They take listing and condition violations very serious.
  • XefanXefan Member Posts: 1,149
    edited March 2014
    Your store probably just isn't big enough to flout the rules yet. Ordered a Bluray as "New" last week, turned up with no shrink wrap, clear shelf wear, and dust in the case and some marks on the disc, very clearly second hand. Contacted Amazon and they don't seem willing to do anything about it thus far, I even said I'd accept a partial refund for the difference between what I was charged for a new item that wasn't new, and their cheapest second hand copy on offer so I don't think I've been unreasonable.

    If they don't do anything I'll contact trading standards, seems odd that you're not allowed to sell stuff fresh out the box as new, but this seller is allowed to sell blatantly second hand goods as new, but they have over 10,000 feedbacks so I guess Amazon views them as too big to upset whilst a smaller seller like you is probably viewed by them as more expendable.

    I guess you need to keep your head down and play strictly by the rules for now until you grow yourself big enough then you can flout them however you want, even going as far as breaking the law it would seem, not that I'd recommend that of course because hopefully even if Amazon wont do anything trading standards will.
  • JP3804JP3804 Member Posts: 332
    @Xefan‌
    Contact the seller and if they don't take care of it file an A to Z claim.
    You will get your money back and get to keep the item.
  • XefanXefan Member Posts: 1,149
    Yeah that's what I'm trying, it didn't seem obvious what drop down item to select, but I haven't had a response from them when I selected wrong item or whatever it was that seemed closest so I tried to contact Amazon and they said I needed to deal with it with the seller. I'll give them a few more days to respond I guess for now.
  • JP3804JP3804 Member Posts: 332
    They are suppose to respond in 24 hrs or less. FYI
  • aaronkaaronk Member Posts: 12
    JP3804 said:

    @Xefan‌
    Contact the seller and if they don't take care of it file an A to Z claim.
    You will get your money back and get to keep the item.

    Yeah, I haven't really been on the buyer's side of the fence much, but I think Amazon's policies are pretty heavily on the side of the buyer. You should be able to get a refund, and the seller should get a pretty bad mark on their ratings if they ignore you.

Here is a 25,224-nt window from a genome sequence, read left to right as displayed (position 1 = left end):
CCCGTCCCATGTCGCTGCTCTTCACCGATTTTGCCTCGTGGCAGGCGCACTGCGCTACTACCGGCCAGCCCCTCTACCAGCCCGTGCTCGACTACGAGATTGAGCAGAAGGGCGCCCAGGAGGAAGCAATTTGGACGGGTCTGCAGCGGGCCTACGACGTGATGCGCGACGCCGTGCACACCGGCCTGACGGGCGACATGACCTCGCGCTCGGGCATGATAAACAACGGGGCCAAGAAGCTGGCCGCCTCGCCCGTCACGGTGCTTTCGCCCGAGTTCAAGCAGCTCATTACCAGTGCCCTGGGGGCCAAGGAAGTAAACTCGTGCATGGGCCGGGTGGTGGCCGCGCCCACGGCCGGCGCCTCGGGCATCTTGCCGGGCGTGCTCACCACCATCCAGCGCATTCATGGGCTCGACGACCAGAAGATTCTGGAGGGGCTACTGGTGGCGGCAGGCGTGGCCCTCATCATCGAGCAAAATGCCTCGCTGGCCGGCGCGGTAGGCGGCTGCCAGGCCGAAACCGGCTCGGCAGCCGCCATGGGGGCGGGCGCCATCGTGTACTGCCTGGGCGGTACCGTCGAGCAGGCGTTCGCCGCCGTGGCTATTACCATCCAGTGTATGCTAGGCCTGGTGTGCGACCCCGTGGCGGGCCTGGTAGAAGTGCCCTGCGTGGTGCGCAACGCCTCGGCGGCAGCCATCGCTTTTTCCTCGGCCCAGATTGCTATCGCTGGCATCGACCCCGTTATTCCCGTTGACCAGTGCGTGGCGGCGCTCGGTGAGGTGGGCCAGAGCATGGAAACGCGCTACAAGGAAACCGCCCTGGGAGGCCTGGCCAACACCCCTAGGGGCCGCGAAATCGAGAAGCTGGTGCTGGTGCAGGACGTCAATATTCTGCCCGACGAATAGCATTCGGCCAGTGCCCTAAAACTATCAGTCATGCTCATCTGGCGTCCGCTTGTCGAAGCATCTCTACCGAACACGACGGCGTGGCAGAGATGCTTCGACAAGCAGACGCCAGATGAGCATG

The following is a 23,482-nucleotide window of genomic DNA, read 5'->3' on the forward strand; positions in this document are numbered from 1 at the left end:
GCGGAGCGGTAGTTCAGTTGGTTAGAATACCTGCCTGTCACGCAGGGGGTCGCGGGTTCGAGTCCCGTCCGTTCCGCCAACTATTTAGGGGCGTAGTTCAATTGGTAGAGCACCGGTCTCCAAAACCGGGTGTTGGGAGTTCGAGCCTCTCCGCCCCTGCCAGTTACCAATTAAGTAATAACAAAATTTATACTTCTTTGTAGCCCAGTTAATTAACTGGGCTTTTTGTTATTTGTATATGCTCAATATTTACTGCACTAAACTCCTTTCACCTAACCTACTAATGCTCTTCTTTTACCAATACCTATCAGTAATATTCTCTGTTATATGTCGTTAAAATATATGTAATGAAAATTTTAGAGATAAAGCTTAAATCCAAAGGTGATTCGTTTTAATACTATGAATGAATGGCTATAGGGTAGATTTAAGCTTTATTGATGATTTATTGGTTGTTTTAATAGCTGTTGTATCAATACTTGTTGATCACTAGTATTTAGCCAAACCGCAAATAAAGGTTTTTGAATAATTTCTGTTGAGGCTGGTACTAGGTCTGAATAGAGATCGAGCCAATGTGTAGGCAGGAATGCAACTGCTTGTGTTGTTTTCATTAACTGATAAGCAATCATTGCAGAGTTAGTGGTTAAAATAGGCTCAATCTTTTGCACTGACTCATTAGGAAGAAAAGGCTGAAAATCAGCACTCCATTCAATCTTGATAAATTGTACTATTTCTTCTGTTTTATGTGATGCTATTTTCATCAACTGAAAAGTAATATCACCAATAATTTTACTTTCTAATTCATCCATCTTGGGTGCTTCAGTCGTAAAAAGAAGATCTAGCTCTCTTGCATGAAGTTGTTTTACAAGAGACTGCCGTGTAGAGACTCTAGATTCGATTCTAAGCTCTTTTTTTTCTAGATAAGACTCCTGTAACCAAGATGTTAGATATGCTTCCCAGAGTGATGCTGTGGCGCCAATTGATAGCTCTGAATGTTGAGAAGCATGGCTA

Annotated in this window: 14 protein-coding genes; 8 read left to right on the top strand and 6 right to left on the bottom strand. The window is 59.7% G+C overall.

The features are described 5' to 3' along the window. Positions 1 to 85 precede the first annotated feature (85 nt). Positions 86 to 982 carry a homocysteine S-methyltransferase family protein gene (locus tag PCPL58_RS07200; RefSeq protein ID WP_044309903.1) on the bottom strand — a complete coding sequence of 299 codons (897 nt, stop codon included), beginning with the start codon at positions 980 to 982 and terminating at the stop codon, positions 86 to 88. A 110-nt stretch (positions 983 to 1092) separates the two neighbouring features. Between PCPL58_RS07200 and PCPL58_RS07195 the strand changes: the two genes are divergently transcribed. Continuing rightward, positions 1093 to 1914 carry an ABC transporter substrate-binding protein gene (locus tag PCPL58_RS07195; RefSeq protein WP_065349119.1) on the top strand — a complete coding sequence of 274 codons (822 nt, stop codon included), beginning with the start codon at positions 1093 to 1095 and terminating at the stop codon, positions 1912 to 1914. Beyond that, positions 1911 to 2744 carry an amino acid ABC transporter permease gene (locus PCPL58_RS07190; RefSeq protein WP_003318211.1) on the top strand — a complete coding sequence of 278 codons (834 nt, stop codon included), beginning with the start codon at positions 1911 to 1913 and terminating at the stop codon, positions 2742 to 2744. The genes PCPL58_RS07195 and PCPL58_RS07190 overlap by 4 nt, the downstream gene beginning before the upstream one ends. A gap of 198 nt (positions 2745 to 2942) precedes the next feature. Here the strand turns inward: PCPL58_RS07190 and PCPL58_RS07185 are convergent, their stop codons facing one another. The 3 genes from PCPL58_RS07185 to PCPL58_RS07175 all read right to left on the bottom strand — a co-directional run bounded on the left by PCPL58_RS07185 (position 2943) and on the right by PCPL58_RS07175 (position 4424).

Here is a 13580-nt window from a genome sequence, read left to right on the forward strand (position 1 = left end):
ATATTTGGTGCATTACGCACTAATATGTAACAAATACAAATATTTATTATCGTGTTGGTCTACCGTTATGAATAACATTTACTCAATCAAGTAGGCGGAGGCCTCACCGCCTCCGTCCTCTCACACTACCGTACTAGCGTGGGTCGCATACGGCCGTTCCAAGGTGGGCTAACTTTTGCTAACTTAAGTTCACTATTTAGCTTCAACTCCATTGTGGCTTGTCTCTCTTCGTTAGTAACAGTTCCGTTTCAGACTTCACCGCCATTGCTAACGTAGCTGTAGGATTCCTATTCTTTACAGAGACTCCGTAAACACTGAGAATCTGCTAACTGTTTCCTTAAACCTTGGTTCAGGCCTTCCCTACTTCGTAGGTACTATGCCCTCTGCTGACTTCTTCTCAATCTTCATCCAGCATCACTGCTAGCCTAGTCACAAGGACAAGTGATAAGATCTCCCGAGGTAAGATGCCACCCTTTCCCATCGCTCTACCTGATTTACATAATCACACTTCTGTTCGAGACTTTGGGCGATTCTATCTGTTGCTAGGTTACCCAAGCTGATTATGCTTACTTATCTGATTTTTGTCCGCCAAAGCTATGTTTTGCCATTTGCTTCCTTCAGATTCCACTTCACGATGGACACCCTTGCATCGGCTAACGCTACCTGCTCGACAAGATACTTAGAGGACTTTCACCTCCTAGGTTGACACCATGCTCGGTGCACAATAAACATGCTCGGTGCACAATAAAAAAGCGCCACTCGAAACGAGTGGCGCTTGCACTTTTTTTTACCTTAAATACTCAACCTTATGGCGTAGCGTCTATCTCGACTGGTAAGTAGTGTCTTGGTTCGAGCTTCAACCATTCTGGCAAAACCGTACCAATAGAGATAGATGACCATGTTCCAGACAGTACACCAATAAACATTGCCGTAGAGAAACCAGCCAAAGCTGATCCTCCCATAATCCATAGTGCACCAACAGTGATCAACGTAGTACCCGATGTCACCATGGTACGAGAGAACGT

• aaronkaaronk Member Posts: 12
    The choices for online third-party sales just leave a lot to be desired; both Amazon and eBay have pretty big drawbacks. I'd be more willing to try eBay again, but listing items is just too much effort. I took a look at the listing process recently and it's still 20 form fields, take care of your own photo and description, etc.
  • CCCCCC UKMember Posts: 19,654
    Remember you are not selling official products though. Ones with barcodes, that can easily be catalogued. You are breaking up sets to sell off individual minifigs or parts, put together in a combination by you. You might sell a minifigure as the legs, torso, head and headgear, whereas someone else might include a weapon, or a stand, or a spare weapon, ... Do you really expect amazon and ebay to keep a catalogue of all possible combinations of parts? Especially for used items (ones not sold as the manufacturer expected). Would you really want to have to read whole descriptions just to check that you item matches the description already written?

    If ebay is too much effort, then online selling is not for you. It's not hard to take a photo and write a description. If it is too much effort (for the reward), then resell something with a higher profit margin.
  • aaronkaaronk Member Posts: 12
    CCC said:

    Remember you are not selling official products though. Ones with barcodes, that can easily be catalogued. You are breaking up sets to sell off individual minifigs or parts, put together in a combination by you. You might sell a minifigure as the legs, torso, head and headgear, whereas someone else might include a weapon, or a stand, or a spare weapon, ... Do you really expect amazon and ebay to keep a catalogue of all possible combinations of parts? Especially for used items (ones not sold as the manufacturer expected). Would you really want to have to read whole descriptions just to check that you item matches the description already written?

    If ebay is too much effort, then online selling is not for you. It's not hard to take a photo and write a description. If it is too much effort (for the reward), then resell something with a higher profit margin.

    Amazon is not the only place with that model, though. BrickLink is similar -- you sell against an item already in their catalog with a set title and picture.

    There's more to eBay than just a photo and description. There's also title, categories and subcategories, and a bunch of other fields and steps that I don't remember.

    If you do sell a full unopened set, the eBay sales process is still about the same.
  • madforLEGOmadforLEGO Chicagoland USMember Posts: 10,112
    aaronk said:



    There's more to eBay than just a photo and description. There's also title, categories and subcategories, and a bunch of other fields and steps that I don't remember.